A winning sales proposal or quotation must communicate clearly how you deliver the senior decision-maker’s three most-desired valued outcomes. How do you discover what these are? Brainstorm a list of what you think they may be for an individual or a particular type of customer. Perhaps five or six points. Then, when you meet the prospective customer, work your way through the list to establish the customer’s priorities and the priority order.
Here’s an example:
If you sell accountancy services, ask questions such as:
- “Do you personally spend too much time doing the accounts? If you can reduce that time, say by around a half, how important would that be to you?”
- “Do you worry that the tax authorities might target you for inspections or claw-back tax?”
- “Are you concerned that you may be paying more tax than you need to?”
- “How important is it for you to find more money to develop new products?”
- “Are you concerned that you may not have sufficient capital reserves to grow your business quickly? How important is it for you to avoid the risk of running out of money?”
When you focus the opening page of your sales proposal or quotation on achieving the senior executive’s three most important outcome expectations, you create a memorable impression.
If your competitors fail to connect with what the customer wants to achieve, by comparison, they are a risky choice. Isn't that what selling is all about?
Start with a compelling proposal title
Stage one in writing a winning sales proposal or quotation is the title or heading. Most sales proposals, quotes and tenders are never read by the senior executives simply because the proposal title doesn’t seduce them to read on. Some actually put them off reading, like this one;
'Provision of security services for Manchester manufacturing site no. 4'
The title of your proposal should connect what you sell to the primary desired or valued outcome the most senior decision maker wants to achieve. For greater effect, try putting the desired outcome first, like the following examples. If you were the owner of a small business, would this make you want to read the next page?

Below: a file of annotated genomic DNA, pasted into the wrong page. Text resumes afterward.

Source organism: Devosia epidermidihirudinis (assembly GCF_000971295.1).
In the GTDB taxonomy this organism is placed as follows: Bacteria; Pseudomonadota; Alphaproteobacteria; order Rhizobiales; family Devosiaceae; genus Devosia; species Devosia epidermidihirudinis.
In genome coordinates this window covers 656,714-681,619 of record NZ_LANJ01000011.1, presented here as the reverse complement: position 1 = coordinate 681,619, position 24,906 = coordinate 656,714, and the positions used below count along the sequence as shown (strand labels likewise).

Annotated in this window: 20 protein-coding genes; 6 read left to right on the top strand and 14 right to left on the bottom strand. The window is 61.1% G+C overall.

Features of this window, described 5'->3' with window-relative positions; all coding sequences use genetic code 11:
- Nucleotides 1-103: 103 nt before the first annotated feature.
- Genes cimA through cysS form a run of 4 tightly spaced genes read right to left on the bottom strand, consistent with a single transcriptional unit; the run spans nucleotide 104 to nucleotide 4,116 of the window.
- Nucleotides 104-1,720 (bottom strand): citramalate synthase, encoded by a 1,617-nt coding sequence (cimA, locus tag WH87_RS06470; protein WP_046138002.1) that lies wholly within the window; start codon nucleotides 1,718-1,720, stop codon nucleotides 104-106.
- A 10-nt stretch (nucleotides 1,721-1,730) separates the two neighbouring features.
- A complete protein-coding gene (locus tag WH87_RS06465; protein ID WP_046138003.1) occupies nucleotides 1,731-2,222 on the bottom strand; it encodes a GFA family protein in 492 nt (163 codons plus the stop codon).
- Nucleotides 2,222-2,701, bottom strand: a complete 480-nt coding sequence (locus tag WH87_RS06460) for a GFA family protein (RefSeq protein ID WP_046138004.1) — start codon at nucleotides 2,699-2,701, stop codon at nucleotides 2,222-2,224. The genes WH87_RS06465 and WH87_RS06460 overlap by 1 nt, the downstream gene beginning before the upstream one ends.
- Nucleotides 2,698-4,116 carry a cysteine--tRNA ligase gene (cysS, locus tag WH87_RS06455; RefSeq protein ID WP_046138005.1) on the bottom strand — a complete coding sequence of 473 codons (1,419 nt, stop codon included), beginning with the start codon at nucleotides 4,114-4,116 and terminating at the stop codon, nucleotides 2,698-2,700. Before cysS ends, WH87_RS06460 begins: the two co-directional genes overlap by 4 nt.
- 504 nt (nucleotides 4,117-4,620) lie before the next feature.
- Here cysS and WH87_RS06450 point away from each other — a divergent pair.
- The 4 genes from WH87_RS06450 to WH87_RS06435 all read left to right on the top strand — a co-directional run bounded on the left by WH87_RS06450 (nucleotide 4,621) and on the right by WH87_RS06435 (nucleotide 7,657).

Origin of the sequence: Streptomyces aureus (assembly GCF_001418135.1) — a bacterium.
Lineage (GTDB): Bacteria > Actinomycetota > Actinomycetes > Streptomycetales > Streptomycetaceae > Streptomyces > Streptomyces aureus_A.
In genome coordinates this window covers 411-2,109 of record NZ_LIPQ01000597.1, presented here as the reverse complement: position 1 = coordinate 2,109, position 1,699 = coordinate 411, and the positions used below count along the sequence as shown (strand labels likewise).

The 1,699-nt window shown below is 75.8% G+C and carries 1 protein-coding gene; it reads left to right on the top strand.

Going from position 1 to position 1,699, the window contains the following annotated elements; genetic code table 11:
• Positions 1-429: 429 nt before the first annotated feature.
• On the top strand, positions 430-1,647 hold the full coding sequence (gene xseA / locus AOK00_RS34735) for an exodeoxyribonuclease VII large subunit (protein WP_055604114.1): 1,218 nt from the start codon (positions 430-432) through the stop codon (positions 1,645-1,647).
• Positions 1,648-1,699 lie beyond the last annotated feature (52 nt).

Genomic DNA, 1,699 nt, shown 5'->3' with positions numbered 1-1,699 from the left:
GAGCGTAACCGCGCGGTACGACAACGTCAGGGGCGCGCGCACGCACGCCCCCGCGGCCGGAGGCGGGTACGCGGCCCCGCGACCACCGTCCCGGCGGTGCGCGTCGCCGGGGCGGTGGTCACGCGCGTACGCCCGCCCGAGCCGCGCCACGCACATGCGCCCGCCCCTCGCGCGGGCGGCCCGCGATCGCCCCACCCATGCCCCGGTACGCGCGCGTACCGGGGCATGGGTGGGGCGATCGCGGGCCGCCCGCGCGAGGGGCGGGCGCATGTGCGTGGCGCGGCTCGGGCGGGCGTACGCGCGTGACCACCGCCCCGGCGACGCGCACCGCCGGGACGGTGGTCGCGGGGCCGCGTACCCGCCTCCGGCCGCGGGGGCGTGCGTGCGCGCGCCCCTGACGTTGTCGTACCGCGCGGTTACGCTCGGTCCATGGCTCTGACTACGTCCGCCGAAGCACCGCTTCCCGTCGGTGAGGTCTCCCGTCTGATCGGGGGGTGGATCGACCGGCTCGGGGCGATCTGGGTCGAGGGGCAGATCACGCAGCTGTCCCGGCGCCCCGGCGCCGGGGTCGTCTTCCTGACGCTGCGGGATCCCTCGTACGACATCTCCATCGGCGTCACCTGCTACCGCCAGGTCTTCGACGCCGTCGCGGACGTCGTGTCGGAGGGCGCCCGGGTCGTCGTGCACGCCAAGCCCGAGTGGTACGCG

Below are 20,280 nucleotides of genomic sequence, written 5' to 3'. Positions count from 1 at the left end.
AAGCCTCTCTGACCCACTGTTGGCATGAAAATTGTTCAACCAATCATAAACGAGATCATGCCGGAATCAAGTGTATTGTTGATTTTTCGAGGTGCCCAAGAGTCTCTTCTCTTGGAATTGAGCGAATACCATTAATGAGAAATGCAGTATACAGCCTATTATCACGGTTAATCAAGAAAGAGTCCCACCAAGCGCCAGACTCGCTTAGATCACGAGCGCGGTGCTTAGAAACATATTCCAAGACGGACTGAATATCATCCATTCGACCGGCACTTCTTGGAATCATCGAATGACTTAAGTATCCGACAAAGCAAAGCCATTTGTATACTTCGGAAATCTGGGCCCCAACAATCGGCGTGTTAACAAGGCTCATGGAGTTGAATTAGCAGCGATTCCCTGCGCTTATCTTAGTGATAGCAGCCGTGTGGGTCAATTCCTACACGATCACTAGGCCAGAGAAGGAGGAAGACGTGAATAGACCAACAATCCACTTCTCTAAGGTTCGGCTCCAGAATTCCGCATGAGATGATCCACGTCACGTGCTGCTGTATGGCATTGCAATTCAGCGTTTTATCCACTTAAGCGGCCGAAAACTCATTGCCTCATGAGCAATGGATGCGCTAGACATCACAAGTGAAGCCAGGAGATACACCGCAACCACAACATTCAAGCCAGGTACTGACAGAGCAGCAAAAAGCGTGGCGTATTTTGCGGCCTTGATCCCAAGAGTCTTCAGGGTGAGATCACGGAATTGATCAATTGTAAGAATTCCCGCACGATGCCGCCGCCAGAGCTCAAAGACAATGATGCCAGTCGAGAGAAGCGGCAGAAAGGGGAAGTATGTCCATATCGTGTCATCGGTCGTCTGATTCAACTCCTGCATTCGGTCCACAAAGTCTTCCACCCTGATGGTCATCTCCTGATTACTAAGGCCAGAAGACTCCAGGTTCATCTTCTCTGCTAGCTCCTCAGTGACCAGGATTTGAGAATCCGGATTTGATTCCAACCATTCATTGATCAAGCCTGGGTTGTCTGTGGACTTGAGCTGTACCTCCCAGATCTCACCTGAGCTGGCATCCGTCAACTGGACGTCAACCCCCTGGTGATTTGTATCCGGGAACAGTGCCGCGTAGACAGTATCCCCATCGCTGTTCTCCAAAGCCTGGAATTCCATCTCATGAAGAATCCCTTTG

'Securing higher personal income from your business. A small business accountancy service from Smith Jones Accountants'
Here’s another example:
'Managing your accounts for rapid business growth. A small business accountancy service from Smith Jones Accountants'
Once your headline has compelled them to turn the page and read on, present them with an introduction or executive summary that continues your powerful sales story.
But first you need to consider the overall structure of your proposal or quotation document - that follows in part 2 on the 23rd March.
Coming up in Part 2 & 3
How you structure a winning sales proposal document
Your sales proposal structure must invite and encourage every decision maker, influencer and scrutineer to read the content that is appropriate to them – content that will influence them to buy from you.
How to write a compelling introduction or executive summary
Explore the power of an introduction and executive summary and how you useit to make you the preferred supplier (and kill off your competitors) – all in a single page!